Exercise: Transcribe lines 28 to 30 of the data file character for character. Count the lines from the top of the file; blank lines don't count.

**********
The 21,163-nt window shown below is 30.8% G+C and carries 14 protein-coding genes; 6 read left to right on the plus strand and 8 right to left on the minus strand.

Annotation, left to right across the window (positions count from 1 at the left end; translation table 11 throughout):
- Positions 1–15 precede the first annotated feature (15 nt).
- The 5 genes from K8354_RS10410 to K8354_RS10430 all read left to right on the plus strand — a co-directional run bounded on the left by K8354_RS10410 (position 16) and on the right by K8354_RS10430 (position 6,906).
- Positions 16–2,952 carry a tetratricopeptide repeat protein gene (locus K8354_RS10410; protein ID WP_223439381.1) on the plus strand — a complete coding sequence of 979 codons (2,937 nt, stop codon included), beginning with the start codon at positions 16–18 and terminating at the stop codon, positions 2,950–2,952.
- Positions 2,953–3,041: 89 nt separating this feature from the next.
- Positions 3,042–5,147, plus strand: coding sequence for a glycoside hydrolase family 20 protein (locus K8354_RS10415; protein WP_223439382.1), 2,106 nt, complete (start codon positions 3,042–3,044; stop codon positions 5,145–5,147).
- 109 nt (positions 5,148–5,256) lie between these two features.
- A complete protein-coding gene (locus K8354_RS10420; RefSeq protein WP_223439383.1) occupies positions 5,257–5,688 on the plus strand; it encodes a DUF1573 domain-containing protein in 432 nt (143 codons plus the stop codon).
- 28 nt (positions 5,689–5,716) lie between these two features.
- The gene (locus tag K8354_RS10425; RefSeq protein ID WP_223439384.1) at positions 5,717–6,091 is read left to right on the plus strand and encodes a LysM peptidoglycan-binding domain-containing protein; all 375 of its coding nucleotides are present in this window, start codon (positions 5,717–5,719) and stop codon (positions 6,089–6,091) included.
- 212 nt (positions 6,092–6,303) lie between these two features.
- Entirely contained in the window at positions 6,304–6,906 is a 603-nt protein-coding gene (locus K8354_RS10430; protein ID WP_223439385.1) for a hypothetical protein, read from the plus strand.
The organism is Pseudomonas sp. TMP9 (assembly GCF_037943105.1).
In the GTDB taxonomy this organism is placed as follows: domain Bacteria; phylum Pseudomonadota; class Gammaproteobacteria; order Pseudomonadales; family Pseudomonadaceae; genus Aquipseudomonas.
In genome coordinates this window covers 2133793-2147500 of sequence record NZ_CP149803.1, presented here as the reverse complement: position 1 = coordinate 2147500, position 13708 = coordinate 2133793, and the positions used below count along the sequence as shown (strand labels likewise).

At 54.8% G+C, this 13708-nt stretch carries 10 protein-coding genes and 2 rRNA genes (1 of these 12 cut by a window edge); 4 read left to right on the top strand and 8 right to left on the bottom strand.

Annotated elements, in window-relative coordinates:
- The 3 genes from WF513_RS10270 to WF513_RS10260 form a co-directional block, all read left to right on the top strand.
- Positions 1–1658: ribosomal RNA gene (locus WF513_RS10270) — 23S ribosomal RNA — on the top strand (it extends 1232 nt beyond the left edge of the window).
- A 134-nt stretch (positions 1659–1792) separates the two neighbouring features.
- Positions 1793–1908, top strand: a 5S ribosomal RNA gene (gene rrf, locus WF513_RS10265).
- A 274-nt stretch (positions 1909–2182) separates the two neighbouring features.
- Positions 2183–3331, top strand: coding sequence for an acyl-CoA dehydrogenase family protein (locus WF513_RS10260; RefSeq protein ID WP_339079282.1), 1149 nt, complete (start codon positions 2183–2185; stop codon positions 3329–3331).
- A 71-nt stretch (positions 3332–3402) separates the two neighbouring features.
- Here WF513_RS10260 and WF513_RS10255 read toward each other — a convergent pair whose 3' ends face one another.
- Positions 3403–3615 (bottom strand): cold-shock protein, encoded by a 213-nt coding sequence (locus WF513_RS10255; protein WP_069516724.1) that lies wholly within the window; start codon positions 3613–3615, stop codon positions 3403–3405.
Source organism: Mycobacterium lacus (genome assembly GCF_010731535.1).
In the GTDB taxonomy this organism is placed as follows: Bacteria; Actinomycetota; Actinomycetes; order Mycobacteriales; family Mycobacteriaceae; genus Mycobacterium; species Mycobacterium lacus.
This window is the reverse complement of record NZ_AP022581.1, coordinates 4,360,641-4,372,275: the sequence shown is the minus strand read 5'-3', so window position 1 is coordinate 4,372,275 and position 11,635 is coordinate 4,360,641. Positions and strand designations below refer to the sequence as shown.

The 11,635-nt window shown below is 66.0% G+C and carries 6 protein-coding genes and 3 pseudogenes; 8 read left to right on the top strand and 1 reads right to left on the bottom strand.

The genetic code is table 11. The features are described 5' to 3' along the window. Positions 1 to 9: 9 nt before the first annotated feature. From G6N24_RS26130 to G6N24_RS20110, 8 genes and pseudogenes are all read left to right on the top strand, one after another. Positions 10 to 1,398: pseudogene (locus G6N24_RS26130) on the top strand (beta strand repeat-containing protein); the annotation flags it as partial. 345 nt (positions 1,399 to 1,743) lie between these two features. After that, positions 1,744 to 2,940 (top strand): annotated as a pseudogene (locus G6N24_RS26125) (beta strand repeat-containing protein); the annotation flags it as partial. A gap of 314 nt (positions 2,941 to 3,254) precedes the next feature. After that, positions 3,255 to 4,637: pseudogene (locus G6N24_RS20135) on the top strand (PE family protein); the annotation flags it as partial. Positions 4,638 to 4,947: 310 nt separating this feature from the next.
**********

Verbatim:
Source organism: Mycobacterium lacus (genome assembly GCF_010731535.1).
In the GTDB taxonomy this organism is placed as follows: Bacteria; Actinomycetota; Actinomycetes; order Mycobacteriales; family Mycobacteriaceae; genus Mycobacterium; species Mycobacterium lacus.
This window is the reverse complement of record NZ_AP022581.1, coordinates 4,360,641-4,372,275: the sequence shown is the minus strand read 5'-3', so window position 1 is coordinate 4,372,275 and position 11,635 is coordinate 4,360,641. Positions and strand designations below refer to the sequence as shown.